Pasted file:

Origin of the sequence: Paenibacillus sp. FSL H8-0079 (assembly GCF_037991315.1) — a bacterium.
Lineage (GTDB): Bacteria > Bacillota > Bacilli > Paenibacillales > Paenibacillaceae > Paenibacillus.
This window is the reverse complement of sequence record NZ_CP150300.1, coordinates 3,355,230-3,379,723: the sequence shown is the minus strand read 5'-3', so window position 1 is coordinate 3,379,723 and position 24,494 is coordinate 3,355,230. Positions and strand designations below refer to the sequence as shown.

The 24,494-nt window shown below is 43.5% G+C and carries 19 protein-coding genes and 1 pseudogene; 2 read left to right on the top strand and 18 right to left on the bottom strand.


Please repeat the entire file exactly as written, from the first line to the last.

Origin of the sequence: Paenibacillus sp. FSL H8-0079 (assembly GCF_037991315.1) — a bacterium.
Lineage (GTDB): Bacteria > Bacillota > Bacilli > Paenibacillales > Paenibacillaceae > Paenibacillus.
This window is the reverse complement of sequence record NZ_CP150300.1, coordinates 3,355,230-3,379,723: the sequence shown is the minus strand read 5'-3', so window position 1 is coordinate 3,379,723 and position 24,494 is coordinate 3,355,230. Positions and strand designations below refer to the sequence as shown.

The 24,494-nt window shown below is 43.5% G+C and carries 19 protein-coding genes and 1 pseudogene; 2 read left to right on the top strand and 18 right to left on the bottom strand.